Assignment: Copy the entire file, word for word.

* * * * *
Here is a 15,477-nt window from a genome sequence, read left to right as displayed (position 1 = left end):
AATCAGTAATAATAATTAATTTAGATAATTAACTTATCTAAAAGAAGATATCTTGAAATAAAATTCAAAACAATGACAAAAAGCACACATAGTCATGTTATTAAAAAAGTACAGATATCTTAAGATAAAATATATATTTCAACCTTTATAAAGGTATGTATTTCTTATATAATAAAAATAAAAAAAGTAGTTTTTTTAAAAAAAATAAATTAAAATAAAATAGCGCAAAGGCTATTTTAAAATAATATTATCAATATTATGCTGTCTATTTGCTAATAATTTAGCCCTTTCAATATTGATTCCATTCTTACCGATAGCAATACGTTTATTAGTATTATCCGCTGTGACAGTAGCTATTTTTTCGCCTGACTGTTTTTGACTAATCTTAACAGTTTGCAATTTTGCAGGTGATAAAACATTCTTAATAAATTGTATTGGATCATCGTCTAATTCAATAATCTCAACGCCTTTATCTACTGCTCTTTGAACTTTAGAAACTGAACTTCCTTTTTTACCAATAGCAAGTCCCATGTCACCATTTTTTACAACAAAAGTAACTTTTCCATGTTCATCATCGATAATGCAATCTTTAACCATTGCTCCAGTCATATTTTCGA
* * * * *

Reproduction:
Here is a 15,477-nt window from a genome sequence, read left to right as displayed (position 1 = left end):
AATCAGTAATAATAATTAATTTAGATAATTAACTTATCTAAAAGAAGATATCTTGAAATAAAATTCAAAACAATGACAAAAAGCACACATAGTCATGTTATTAAAAAAGTACAGATATCTTAAGATAAAATATATATTTCAACCTTTATAAAGGTATGTATTTCTTATATAATAAAAATAAAAAAAGTAGTTTTTTTAAAAAAAATAAATTAAAATAAAATAGCGCAAAGGCTATTTTAAAATAATATTATCAATATTATGCTGTCTATTTGCTAATAATTTAGCCCTTTCAATATTGATTCCATTCTTACCGATAGCAATACGTTTATTAGTATTATCCGCTGTGACAGTAGCTATTTTTTCGCCTGACTGTTTTTGACTAATCTTAACAGTTTGCAATTTTGCAGGTGATAAAACATTCTTAATAAATTGTATTGGATCATCGTCTAATTCAATAATCTCAACGCCTTTATCTACTGCTCTTTGAACTTTAGAAACTGAACTTCCTTTTTTACCAATAGCAAGTCCCATGTCACCATTTTTTACAACAAAAGTAACTTTTCCATGTTCATCATCGATAATGCAATCTTTAACCATTGCTCCAGTCATATTTTCGA